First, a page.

Fire triplets' Dad wants further investigaton

QUESTIONS REMAIN: The Weekes triplets, Jackson, Willsher and Lillie, who died in a fire at a mall in Doha, Qatar.
QUESTIONS REMAIN: The Weekes triplets, Jackson, Willsher and Lillie, who died in a fire at a mall in Doha, Qatar.

The father of triplets killed in a Qatar mall fire is welcoming the sentence of five people to prison over the disaster, but says more need to be held to account.

Nineteen people died in the fire in Qatar's capital, Doha, on May 28 last year.

Kiwi toddlers Lillie, Jackson and Willsher Weekes were among them.

While relieved at the sentences, the triplets' father Martin will continue pressing the Qatari government to release an independent report into the fire's cause.

"The emir, the ruler, said there was a systemic failure from the design, construction and enforcement so it goes beyond the four walls," Weekes said.

"Maybe it touches too many people and too many departments to make it comfortable."

Qatar's ambassador to Belgium, Sheikh Ali Bin Jassim Al-Thani, and his wife Iman Al-Kuwari were sentenced to six years in prison and were ordered to pay the victims' families blood money. The couple owned the daycare centre where 13 toddlers died and Al-Kuwari was the manager.

The ambassador is a member of Qatari royal family.

Two other defendants - the chairman of the Villaggio mall, Abdul Aziz Mohammed Al-Rabban, and the mall manager, Tzoulios Tzouliou, were also sentenced to six years in prison on the same charge and ordered to pay blood money, a court spokesman said.

Another accused, Mansour Nasir Fazzaa al-Shahwani, of the Ministry of Business and Trade, was sentenced to five years. He was responsible for giving Gympanzee its permit. Two other mall employees were cleared of charges against them.

The Doha News said a judge has also deemed that the standard "blood-money" of 200,000 Qatari riyals (NZ$71,000) per victim be applied as part of the verdict. This will be paid by Villaggio's insurance companies to the families of the victims.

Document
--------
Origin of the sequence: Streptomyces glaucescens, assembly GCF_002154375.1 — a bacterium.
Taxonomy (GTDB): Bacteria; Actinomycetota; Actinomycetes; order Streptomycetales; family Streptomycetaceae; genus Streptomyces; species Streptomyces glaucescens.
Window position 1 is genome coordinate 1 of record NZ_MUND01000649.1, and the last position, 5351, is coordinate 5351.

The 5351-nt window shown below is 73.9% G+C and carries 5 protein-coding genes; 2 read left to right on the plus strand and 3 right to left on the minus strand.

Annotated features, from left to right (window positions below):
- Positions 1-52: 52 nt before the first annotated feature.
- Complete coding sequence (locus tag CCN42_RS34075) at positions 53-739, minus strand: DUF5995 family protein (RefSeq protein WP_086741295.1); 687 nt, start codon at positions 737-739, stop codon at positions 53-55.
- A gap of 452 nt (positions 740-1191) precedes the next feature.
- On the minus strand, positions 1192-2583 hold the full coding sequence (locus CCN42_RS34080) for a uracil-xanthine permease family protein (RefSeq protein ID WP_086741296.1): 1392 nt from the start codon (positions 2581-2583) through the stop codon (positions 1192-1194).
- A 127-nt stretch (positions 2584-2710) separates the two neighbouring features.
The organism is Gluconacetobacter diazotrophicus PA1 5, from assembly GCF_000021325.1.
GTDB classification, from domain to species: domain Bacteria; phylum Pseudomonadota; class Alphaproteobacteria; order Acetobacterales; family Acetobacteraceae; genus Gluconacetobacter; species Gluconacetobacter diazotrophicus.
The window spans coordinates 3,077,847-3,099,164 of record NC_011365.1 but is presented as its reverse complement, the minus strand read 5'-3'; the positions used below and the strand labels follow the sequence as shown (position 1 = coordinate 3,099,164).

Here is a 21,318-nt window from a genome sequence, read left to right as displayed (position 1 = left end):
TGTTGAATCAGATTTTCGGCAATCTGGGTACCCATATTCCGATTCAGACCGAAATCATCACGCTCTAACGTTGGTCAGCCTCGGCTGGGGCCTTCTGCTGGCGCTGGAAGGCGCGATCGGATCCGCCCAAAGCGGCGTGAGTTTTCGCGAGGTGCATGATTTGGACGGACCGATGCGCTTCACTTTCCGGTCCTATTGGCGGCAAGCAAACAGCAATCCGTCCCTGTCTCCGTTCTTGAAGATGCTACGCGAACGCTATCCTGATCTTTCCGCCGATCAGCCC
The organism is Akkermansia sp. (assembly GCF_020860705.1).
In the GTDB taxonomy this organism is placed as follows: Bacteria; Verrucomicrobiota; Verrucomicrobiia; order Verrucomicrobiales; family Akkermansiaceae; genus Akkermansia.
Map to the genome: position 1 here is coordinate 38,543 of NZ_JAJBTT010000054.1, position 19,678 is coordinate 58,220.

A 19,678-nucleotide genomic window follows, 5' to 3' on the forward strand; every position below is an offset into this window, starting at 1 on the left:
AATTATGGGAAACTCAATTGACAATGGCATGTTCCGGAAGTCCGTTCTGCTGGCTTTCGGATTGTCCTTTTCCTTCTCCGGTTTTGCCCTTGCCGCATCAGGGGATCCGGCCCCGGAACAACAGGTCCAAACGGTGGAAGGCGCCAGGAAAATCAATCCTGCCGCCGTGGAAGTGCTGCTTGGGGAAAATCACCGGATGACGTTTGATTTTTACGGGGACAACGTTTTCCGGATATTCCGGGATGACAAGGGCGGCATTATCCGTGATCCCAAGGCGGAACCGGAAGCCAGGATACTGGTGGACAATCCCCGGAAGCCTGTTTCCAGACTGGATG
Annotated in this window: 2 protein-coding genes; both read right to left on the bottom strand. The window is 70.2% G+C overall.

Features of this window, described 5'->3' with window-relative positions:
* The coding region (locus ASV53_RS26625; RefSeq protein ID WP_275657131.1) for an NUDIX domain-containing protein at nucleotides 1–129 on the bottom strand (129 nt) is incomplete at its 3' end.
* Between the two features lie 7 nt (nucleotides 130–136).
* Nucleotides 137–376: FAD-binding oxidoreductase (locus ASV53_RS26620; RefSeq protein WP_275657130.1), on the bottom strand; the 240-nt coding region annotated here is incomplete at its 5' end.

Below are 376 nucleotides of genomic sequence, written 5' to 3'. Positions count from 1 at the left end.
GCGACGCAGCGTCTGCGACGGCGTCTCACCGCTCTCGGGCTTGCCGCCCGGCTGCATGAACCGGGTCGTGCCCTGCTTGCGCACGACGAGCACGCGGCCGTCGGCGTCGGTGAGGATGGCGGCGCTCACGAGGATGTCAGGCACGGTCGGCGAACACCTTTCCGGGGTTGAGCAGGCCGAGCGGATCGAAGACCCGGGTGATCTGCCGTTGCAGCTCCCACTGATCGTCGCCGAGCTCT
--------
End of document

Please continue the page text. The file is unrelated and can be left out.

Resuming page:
During the trial, witnesses testified that the government had been fining Villaggio repeatedly since 2008 for using a highly toxic, flammable paint in its mall decorations.

The court also heard that sprinklers, which would have stopped the smoke, didn't appear to be functioning.

It heard that Villaggio officials did not respond to requests from the fire alarm and sprinkler system companies to perform much-needed maintenance on the mall equipment, as recently as the week of the fire.

Weekes said he would continue asking for the sake of his friends still in Qatar.

"This is the mall of Doha.

"If that building has safety issues, what about all the other buildings?

"If you have an important problem you need to share it so more people can address it, this is a hard lesson for a young country like Qatar. But it's part of growing up."

He and his wife, Jane, are now settled in Auckland and expecting twins in seven weeks, if not sooner.

While the triplets were born early as Jane suffered pre-eclampsia, a potentially dangerous condition in pregnant women, things are looking good for the twins.

They have already been nicknamed "The Giants" after the baseball team for San Francisco, where the babies were conceived through IVF.

"The whole place was covered with signs saying 'Go The Giants', so we changed that slogan to 'Grow The Giants'," Weekes said.

"Our house is filled with Giant memorabilia, I even bought an orange and black car when we got home."

The Dominion Post